Cochrane for Clinicians
Putting Evidence into Practice
Low-Protein Diets for Adults Without Diabetes Mellitus Who Have CKD
Am Fam Physician. 2020 Dec 1;102(11):665-666.
Author disclosure: No relevant financial affiliations.
In patients without diabetes mellitus who have chronic kidney disease (CKD), is a low-protein diet effective at preventing progression to end-stage renal disease (ESRD) or the need for dialysis?
There is moderate-quality evidence that compared with low-protein diets (0.5 to 0.6 g per kg per day) or normal-protein diets (0.8 g per kg per day or more), very low-protein diets (0.3 to 0.4 g per kg per day) reduce the number of patients with advanced kidney disease (CKD stage 4 or 5) who progress to ESRD (i.e., the need for dialysis or transplant; relative risk [RR] = 0.65; 95% CI, 0.49 to 0.85). However, in patients with less advanced disease (CKD stage 3 or lower), low-protein diets do not appear to reduce the progression to ESRD compared with normal-protein diets (RR = 1.05; 95% CI, 0.73 to 1.53; low-certainty evidence).1 (Strength of Recommendation: B, based on inconsistent or limited-quality patient-oriented evidence.)
CKD is defined as abnormalities of the structure or function of the kidneys present for three months or more, often diagnosed initially by a glomerular filtration rate of less than 60 mL per minute per 1.73 m2.2 In 2016, an estimated 37 million adults in the United States had CKD, representing 15% of all U.S. adults.3 CKD is associated with a number of adverse health outcomes, including increased all-cause and cardiovascular-related mortality.2 Identifying interventions that may halt the progression of CKD to ESRD may lead to improved clinical outcomes and lower costs. Protein-restricted diets are thought to have nutritional benefits in patients with CKD, particularly in correcting metabolic acidosis and reducing the adverse effects of phosphate and sodium retention. This Cochrane review aimed to investigate whether low-protein or very low-protein diets were effective in preventing the progression of CKD and delaying the need for dialysis and/or transplant.1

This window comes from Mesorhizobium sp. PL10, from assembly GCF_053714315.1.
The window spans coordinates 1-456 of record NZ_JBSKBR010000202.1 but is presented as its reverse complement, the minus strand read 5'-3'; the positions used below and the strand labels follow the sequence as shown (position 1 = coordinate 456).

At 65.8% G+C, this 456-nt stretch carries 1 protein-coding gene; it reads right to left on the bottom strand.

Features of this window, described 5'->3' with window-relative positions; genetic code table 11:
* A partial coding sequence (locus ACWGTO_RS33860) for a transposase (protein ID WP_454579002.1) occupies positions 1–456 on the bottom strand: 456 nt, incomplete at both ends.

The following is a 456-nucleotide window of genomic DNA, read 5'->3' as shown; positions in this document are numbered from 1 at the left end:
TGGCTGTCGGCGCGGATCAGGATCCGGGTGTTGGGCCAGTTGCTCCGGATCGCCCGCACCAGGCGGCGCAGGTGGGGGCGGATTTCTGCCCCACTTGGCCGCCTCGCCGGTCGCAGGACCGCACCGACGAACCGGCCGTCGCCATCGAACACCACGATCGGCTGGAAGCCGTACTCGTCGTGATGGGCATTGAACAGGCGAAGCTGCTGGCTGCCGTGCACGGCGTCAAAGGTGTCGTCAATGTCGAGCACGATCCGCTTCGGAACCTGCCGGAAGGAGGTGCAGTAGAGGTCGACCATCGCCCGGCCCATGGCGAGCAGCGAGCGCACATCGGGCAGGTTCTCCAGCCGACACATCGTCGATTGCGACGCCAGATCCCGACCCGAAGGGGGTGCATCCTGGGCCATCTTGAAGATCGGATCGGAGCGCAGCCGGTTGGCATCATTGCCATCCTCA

This updated review included 17 randomized and q
Referencesshow all references
1. Hahn D, Hodson EM, Fouque D. Low protein diets for non-diabetic adults with chronic kidney disease. Cochrane Database Syst Rev. 2018;(10):CD001892....
2. Kidney Disease Improving Global Outcomes. KDIGO 2012 clinical practice guideline for the evaluation and management of chronic kidney disease. Kidney International Supplements. 2013;3(1):1–150.
3. Centers for Disease Control and Prevention. Chronic kidney disease in the United States, 2019. Accessed October 13, 2019. https://www.cdc.gov/kidneydisease/publications-resources/2019-national-facts.html
4. Inker LA, Astor BC, Fox CH, et al. KDOQI US commentary on the 2012 KDIGO clinical practice guideline for the evaluation and management of CKD. Am J Kidney Dis. 2014;63(5):713–735.
5. Fouque D, Laville M. Low protein diets for chronic kidney disease in non diabetic adults. Cochrane Database Syst Rev. 2009;(3):CD001892.
These are summaries of reviews from the Cochrane Library.
This series is coordinated by Corey D. Fogleman, MD, assistant medical editor.
A collection of Cochrane for Clinicians published in AFP is available at https://www.aafp.org/afp/cochrane.
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